Eavesdrop> Rahminator Remiss

Eavesdroplet, Midwest
Thursday, November 13, 2014
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Rahm Emanuel. (Courtesy Lloyd Lee/Flickr)

Rahm Emanuel. (Courtesy Lloyd Lee/Flickr)

You don’t often hear Mayor Rahm Emanuel utter these words, so when Rahmbo admitted he “made a mistake” in proposing naming a Near North Side school after Obama, his former boss, we thought it worthwhile to get him on the record here. Earlier this year Emanuel threw $60 million in TIF funding to the planned selective enrollment school, offering up the name apparently without consulting local leaders, including the head of Chicago Public Schools. They didn’t like the idea, as it turns out, probably only a little more than Emanuel didn’t like every local reporter committing his rare self-effacement to print.

Eavesdrop> Sign of the Times: Reflecting on Chicago Summer-Long Trump Tower Saga

Chicago's Trump Tower and its notorious sign. (edward stojakovic / Flickr)

Chicago’s Trump Tower and its notorious sign. (edward stojakovic / Flickr)

Mr. Donald Trump has bestowed upon fair Chicago an ode to his own self-worth, spurring an architectural debate that’s pulled in Mayor Rahm Emanuel, Jon Stewart, and plenty more. Grab a bag of popcorn and we’ll catch you up.

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Mortgage fraud money to remake historic homes in Chicago’s Pullman area

THE 12000 BLOCK OF SOUTH CHAMPLAIN AVENUE AND THE 11200 BLOCK OF SOUTH FORESTVILLE AVENUE FEATURE SOME OF PULLMAN'S HISTORIC HOMES AND HOTELS. (HPF / ROBERT SHYMANSKI)

(HPF / ROBERT SHYMANSKI)

Illinois Attorney General Lisa Madigan announced Tuesday $1.9 million—most of which comes from the state’s portion of a federal settlement with banks over mortgage fraud—will go to rehab historic homes in Chicago’s Pullman neighborhood. Read More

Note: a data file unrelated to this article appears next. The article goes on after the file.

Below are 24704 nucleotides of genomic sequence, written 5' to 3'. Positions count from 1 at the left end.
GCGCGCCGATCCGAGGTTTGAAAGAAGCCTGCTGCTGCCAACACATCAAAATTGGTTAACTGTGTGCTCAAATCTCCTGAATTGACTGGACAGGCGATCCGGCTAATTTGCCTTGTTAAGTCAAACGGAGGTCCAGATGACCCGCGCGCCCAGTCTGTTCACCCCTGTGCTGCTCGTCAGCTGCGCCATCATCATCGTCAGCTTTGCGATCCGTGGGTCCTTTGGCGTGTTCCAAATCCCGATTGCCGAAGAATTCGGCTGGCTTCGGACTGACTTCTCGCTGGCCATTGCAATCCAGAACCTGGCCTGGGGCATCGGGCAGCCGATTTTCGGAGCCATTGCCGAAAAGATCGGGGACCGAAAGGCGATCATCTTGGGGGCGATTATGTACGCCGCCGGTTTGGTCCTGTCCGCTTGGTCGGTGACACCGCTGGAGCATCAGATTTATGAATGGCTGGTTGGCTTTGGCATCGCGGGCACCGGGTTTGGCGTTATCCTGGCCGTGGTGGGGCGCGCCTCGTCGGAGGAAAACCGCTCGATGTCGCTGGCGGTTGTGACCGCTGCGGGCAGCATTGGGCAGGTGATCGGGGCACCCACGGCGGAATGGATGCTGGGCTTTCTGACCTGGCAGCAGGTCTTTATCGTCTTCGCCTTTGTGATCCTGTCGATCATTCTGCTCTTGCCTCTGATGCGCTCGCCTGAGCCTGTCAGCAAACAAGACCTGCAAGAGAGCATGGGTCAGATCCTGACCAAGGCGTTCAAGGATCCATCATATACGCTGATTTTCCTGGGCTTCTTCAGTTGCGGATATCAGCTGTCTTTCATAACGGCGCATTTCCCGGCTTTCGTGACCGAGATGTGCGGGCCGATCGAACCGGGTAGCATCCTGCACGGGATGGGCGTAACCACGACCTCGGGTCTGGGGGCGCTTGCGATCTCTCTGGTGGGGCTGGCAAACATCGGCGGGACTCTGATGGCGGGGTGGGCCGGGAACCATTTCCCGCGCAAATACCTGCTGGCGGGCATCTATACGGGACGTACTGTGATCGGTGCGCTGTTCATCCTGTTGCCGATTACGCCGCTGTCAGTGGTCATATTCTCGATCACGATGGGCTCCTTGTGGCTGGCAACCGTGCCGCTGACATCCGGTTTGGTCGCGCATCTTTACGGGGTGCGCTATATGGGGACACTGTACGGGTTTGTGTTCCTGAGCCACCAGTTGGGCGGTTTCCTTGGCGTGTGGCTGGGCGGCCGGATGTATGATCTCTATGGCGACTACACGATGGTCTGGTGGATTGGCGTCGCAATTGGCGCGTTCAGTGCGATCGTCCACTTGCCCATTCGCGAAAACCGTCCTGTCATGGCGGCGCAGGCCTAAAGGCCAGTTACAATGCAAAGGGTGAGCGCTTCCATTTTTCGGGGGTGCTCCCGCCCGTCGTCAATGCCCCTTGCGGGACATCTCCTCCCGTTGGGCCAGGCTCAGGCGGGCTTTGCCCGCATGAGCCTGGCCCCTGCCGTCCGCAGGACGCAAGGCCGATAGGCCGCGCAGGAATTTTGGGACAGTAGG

George Lucas Museum will be in Chicago

With his wife Mellody Hobson, who heads a Chicago investment firm, film mogul George Lucas serves as Grand Marshall of the 2013 Modesto American Graffiti Car Show and Festival parade. (hharryus / Flickr)

With his wife Mellody Hobson, who heads a Chicago investment firm, film mogul George Lucas serves as Grand Marshall of the 2013 Modesto American Graffiti Car Show and Festival parade. (hharryus / Flickr)

Columnist Michael Sneed of the Chicago Sun-Times quotes “reliable sources” who tell her George Lucas has picked Chicago for his planned museum devoted to movie memorabilia, visual arts, and culture.

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Construction of Chicago Riverwalk Underway; City Looks at Funding Options

Chicago riverwalk (Courtesy Sasaki Associates)

Chicago riverwalk (Courtesy Sasaki Associates)

Chicago’s Riverwalk extension is underway, and the city is looking for contractors to help plan and operate concessions along what promises to be a major downtown attraction. Applicants have until April 7 to reply to the city’s request for qualifications. Read More

Is expanding Chicago’s soldier field a hail mary pass?

Midwest, Q+A
Thursday, March 13, 2014
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Chicago's Soldier Field (left) against the South Loop skyline. (--Mike-- / Flickr)

Chicago’s Soldier Field (left) against the South Loop skyline. (–Mike– / Flickr)

Chicago Mayor Rahm Emanuel is reportedly considering a plan to boost capacity at Soldier Field, the city’s football stadium, in a bid to host the Super Bowl.

But as the Chicago Tribune’s Blair Kamin laid out in a story Sunday, the play is a Hail Mary. Read More

Chicago Mulls Zoning Changes To Ward Off Mountains of Petcoke

Midwest, Newsletter
Wednesday, February 19, 2014
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Petcoke stored along the Calumet River on Chicago's Southeast Side, between 106th and 100th streets. (Josh Mogerman via Flickr)